Are You Ready...Today?
Our reading for today begins with Matthew 24:36, “No one knows about that day or hour, not even the angels in heaven, nor the Son, but only the Father.” Jesus plainly says that humans don't know (even he didn't know as long as he was human) the time of the second coming. It will be like the flood (v. 38). It will be like a thief in the night (v. 43). It will come unexpectedly and without any warning or sign. We can’t know when Jesus will come, so if we are going to be ready when he comes, we must be ready for Him at all times. We must always and continually “keep watch, because you do not know on what day your Lord will come” (v. 42).
So then why have people continued to make predictions about the tie of the second coming? Almost from the very beginning of the church, there have been “experts” who thought they had inside information on when Jesus was coming back. I gave the following summary of some of the “soothsayers of the second advent” a couple of years ago in a blog--
- In the mid-second century, Montanus set the date for the return of Christ and the end of the world in the late second century. His followers gave their goods away and waited for the return. When it didn't happen, the Montanists were reduced to beggars and the movement ended.
- In 1524, a German theologian predicted the coming end of the world in a cataclysmic flood. He attracted a wide following, and his disciples built boats and rafts and waited for the great world-ending flood. When it didn't happen, they were so annoyed that they threw him in a lake!
- William Miller predicted that the world would end in 1843, a date he later had to revise to be October 22, 1844. The Millerites were so shocked when it didn't happen that they referred to October 23, 1844 as “The Great Disappointment.” While Miller faded from the scene, some of his followers led by Ellen G. White founded the Seventh Day Adventists.
- Some of the other ex-disciples of Miller led by Charles Taze Russell formed the "Millennial Dawn" movement. They set many dates for the end time, beginning in 1874 and then reset to be 1914, 1925, 1929, 1941, 1975, and their most recent prediction was for 1991. This movement is now called the Jehovah's Witnesses; they no longer set dates.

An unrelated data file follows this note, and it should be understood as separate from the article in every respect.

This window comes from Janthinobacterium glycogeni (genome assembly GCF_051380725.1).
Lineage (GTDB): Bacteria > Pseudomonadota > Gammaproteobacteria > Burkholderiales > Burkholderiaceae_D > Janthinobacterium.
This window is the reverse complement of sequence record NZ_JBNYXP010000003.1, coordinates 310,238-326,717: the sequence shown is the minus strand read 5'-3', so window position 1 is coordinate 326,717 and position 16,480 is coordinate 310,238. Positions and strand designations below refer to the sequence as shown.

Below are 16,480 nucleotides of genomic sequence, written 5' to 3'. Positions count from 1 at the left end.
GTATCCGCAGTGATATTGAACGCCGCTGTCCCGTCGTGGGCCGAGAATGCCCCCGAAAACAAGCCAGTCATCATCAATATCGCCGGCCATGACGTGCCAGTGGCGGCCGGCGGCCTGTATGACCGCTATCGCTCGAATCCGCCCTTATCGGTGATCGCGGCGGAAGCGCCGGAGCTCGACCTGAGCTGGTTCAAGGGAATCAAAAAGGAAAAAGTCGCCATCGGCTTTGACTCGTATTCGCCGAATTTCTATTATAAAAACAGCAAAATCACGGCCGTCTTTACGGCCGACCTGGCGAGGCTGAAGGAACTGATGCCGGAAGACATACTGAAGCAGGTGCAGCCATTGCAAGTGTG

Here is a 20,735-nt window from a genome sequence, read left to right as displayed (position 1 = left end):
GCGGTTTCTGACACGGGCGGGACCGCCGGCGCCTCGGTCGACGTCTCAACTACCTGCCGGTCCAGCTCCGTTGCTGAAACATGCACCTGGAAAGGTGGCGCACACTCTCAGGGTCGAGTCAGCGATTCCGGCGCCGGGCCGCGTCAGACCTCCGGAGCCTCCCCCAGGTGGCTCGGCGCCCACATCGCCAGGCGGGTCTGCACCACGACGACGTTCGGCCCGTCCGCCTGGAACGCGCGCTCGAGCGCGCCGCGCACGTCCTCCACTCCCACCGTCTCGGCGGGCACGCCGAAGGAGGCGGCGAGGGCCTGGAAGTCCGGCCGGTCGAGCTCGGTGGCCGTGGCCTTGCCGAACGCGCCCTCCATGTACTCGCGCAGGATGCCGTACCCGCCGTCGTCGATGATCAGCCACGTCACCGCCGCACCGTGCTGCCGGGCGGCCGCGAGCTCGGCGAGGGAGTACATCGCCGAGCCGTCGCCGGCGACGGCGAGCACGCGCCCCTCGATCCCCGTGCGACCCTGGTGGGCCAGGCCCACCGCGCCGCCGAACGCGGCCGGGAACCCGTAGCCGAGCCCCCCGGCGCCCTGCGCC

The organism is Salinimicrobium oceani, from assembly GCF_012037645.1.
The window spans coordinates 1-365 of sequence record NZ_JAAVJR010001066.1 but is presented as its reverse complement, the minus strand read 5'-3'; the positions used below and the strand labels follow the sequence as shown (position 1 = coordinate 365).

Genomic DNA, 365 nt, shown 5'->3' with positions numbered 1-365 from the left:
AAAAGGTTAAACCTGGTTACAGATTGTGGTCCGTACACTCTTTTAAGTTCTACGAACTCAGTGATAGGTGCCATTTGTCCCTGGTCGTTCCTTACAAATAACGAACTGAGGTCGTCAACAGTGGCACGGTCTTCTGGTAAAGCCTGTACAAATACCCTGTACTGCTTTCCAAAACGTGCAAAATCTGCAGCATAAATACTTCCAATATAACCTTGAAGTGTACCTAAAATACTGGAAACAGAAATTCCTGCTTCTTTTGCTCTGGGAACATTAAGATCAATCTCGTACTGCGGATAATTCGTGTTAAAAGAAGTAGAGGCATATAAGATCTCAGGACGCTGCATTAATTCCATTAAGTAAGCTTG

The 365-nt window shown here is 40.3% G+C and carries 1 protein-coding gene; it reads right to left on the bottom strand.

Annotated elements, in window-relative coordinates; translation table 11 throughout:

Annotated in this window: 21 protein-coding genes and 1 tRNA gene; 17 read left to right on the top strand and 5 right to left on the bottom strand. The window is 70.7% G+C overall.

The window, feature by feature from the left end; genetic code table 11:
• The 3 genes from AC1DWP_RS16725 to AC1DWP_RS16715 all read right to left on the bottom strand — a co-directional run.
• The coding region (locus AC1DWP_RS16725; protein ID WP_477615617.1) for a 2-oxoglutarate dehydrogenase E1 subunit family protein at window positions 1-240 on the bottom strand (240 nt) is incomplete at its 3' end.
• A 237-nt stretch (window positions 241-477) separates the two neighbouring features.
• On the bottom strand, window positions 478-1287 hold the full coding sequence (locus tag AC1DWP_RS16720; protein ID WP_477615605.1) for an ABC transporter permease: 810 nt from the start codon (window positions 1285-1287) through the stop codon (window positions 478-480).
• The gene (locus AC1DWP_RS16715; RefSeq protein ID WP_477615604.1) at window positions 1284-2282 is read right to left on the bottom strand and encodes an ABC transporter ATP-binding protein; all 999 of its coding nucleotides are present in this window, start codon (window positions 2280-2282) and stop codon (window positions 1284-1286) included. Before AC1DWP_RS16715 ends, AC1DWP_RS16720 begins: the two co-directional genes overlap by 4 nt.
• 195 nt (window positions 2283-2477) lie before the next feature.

- In 1970, Hal Lindsey published The Late Great Planet Earth in which he predicted the second coming sometime in the mid-seventies based on the Egypt-Israeli war. The book as been revised many times because the world has changed a little since he wrote.
- And Y2K sparked renewed interest of end time predictions as the third millennium began. Not only did the world not end, but most of the lesser catastrophes that was supposed to come with the changing of the calendar did not take place.
Matthew 24 is not an easy passage to parse. Jesus predicts the destruction of the Temple (24:2) and then answers two (or three) questions raised by the disciples – “When will this happen, and what will be the sign of your coming and of the end of the age?" OK, maybe that is just two questions, but Jesus is going to answer all three. In section one (verses 4-34), Jesus is answering the first questions about the fall of the Temple. He ends with the promise “Heaven and earth will pass away, but my words will never pass away.” (v. 35). And then he moves on to discuss “that day and hour” when heaven and earth would pass away. There would be signs that Jerusalem was about to fall-- “the abomination of desolation” (or “when you see Jerusalem being surrounded by armies”, Luke 21:20). But there will be no signs to read or warning to head when the world is about to end. Some of the people present when Jesus spoke would be there for the fall of the temple (v. 34). But obviously they aren’t still around waiting for the end of the world. We are still waiting, but we can’t know when that might be.
Here’s my prediction—we are nearer to the end of the world and the judgment mankind today than we were yesterday. And Jesus has given us one more day to get ready. Use it.